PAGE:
Directed by: David Lean
Starring: Omar Sharif, Julie Chistie, Rod Steiger, Geraldine Chaplin, Alec Guinness and Tom Courtenay
I haven't seen all the greatest films that ever were, but I'm getting there, and recently I sat down, handcuffing myself to the couch (don't ask how), and watched David Lean's epic film Doctor Zhivago. In truth, I was looking foward to it. I am a David Lean guy (or as much as I can be for not having seen Zhivago). Two of my favorite movies of all time are Lawrence of Arabia and The Bridge Over The River Kwai, which, by the way, are numbers 5 and 13 on AFI's 100 Movies...100 Years list. Doctor Zhivago is number 39 on the same AFI list (and number 7 on AFI's 100 Years...100 Passions list). It is a classic. It has been called one of the greatest romantic films ever made (the seventh best, I guess). It has been hailed a masterpiece.
And I thought it stunk.
Don't get me wrong, this is a beautiful film to watch, but the movie feels aimless, and the characters act in ways it is hard to understand at times. Zhivago's central theme is simple and can be found when the evil General Strelnikov, a Marxist idealist turned mass murderer, tells Zhivago, "The personal life is dead in Russia ... history has killed it." The two lovers are swept along with history, with little say in their personal lives. But I don't even know what these people see in each other. This is supposed to be one of the great romances in the history of cinema (seventh, actually). Really? Why does Zhivago (Omar Sharif) love Lara (Julie Christie) more than his wife? Does he feel sorry for her? Does he simply prefer blondes? With 197 minutes at their disposal, you'd think Lean and screenwriter Robert Bolt would communicate that much. I can only assume Zhivago and Lara love each other because the film's theme says they must.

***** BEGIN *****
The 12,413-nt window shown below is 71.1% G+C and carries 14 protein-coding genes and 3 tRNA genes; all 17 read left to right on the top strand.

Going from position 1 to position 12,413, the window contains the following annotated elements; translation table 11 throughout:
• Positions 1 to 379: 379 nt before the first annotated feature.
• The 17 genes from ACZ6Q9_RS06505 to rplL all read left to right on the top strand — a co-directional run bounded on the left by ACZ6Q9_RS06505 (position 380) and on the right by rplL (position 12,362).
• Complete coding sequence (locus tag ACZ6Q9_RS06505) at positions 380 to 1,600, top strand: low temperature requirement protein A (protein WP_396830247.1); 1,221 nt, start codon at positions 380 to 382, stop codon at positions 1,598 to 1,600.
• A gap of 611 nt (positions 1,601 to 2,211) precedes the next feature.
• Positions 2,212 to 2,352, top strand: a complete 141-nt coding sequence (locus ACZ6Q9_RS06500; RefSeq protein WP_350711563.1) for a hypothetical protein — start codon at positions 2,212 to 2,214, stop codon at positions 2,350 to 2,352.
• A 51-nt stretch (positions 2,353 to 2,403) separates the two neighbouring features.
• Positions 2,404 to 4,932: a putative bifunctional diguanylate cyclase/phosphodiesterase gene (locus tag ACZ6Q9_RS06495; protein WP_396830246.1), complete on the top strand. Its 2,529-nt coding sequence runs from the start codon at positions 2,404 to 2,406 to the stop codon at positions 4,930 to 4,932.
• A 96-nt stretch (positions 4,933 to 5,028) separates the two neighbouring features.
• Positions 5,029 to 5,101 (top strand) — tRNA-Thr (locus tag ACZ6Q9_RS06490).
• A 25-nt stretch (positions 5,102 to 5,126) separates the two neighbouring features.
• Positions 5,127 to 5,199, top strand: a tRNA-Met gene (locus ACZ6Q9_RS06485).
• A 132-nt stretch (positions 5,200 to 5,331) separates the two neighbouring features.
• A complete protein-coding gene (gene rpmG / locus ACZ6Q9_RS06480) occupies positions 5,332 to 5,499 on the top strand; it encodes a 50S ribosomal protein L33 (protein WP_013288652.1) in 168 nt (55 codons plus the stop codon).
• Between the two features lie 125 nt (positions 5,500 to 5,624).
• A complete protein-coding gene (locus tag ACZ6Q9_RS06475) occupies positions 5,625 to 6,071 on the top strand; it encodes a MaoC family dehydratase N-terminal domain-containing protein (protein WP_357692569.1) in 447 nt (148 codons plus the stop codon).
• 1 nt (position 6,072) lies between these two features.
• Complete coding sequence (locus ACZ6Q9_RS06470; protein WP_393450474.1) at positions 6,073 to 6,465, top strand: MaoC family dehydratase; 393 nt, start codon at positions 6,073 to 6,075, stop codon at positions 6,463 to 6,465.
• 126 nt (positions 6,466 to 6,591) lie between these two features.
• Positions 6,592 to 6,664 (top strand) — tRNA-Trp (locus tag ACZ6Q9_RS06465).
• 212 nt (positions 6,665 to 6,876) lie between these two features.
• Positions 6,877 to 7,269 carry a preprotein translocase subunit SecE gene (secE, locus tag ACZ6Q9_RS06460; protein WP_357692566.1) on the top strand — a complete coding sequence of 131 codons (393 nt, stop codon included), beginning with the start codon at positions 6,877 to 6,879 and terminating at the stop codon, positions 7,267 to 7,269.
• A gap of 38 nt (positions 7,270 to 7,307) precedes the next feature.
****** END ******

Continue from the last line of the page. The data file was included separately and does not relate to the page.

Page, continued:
Well, I did enough trashing of this cinematic giant. Join us next week when I trash another beloved masterpiece and feel the wrath of cinematic snobs everywhere! I'm coming for you next, Kane! ... Just kidding, Orson, your movie's A-okay with me.